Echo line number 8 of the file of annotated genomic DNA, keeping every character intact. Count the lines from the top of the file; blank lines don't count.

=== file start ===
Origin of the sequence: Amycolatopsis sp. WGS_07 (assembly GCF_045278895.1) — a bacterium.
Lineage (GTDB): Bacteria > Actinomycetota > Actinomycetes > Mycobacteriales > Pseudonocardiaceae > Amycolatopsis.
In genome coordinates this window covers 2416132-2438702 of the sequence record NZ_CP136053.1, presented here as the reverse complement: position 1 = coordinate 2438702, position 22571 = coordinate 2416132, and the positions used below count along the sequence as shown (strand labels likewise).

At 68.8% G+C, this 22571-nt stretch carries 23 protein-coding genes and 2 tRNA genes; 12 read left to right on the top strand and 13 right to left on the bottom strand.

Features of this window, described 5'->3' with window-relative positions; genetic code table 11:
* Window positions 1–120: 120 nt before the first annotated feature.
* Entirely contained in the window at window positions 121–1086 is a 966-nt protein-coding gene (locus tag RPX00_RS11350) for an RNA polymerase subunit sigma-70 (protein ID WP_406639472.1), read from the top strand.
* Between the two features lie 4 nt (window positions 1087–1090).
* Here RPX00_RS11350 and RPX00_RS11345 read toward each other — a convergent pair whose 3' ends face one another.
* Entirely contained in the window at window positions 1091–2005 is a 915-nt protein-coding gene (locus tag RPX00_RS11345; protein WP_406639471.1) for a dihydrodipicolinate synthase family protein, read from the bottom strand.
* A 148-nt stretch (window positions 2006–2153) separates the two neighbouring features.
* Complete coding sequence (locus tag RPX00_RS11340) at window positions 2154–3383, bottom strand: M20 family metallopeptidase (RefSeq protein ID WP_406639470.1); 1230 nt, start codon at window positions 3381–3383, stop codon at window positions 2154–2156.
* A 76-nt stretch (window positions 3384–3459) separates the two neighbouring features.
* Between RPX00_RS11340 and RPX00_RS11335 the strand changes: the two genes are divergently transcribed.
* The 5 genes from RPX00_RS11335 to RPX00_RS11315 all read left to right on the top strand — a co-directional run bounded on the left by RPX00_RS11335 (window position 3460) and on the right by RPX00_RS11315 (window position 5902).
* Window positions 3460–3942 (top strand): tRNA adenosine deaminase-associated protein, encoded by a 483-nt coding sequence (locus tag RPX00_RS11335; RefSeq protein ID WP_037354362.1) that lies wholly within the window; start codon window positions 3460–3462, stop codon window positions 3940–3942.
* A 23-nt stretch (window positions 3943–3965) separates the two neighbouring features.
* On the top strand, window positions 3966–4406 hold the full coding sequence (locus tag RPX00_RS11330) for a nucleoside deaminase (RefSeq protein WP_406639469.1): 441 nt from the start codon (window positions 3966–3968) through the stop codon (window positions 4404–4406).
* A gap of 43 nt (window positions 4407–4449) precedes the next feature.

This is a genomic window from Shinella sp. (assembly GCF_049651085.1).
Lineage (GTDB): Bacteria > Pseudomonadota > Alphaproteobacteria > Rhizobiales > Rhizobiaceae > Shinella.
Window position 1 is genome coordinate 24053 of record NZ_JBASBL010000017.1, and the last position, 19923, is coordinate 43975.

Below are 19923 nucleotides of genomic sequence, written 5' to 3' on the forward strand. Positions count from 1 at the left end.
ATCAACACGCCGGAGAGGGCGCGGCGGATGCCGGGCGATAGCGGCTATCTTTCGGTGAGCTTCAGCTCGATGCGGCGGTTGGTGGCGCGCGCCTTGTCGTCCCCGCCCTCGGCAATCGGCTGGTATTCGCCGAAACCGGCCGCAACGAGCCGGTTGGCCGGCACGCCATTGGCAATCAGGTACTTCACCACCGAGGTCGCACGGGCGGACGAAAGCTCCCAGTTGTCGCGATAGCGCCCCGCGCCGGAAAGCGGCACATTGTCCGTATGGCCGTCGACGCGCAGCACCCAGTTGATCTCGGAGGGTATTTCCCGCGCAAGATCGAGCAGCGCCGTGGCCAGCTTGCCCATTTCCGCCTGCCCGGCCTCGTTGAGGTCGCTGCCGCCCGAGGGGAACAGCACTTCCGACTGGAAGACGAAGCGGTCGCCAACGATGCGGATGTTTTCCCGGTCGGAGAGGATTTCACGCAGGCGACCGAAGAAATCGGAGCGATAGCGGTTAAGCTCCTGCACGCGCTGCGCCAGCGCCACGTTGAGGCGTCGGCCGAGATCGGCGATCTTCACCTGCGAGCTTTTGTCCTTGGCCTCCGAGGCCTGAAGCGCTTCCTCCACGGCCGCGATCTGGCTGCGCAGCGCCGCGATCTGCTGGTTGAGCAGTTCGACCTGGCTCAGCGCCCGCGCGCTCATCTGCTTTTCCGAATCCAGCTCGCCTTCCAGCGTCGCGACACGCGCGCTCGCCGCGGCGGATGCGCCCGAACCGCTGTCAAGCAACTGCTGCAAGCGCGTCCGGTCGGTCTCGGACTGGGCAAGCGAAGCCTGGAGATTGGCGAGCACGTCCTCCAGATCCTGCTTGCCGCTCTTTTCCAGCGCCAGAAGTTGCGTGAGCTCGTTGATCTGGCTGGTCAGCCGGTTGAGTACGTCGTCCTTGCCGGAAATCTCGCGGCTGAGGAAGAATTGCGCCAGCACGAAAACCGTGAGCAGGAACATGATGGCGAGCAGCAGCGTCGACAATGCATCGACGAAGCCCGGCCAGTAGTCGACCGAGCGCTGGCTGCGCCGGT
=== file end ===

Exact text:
* Between the two features lie 4 nt (window positions 1087–1090).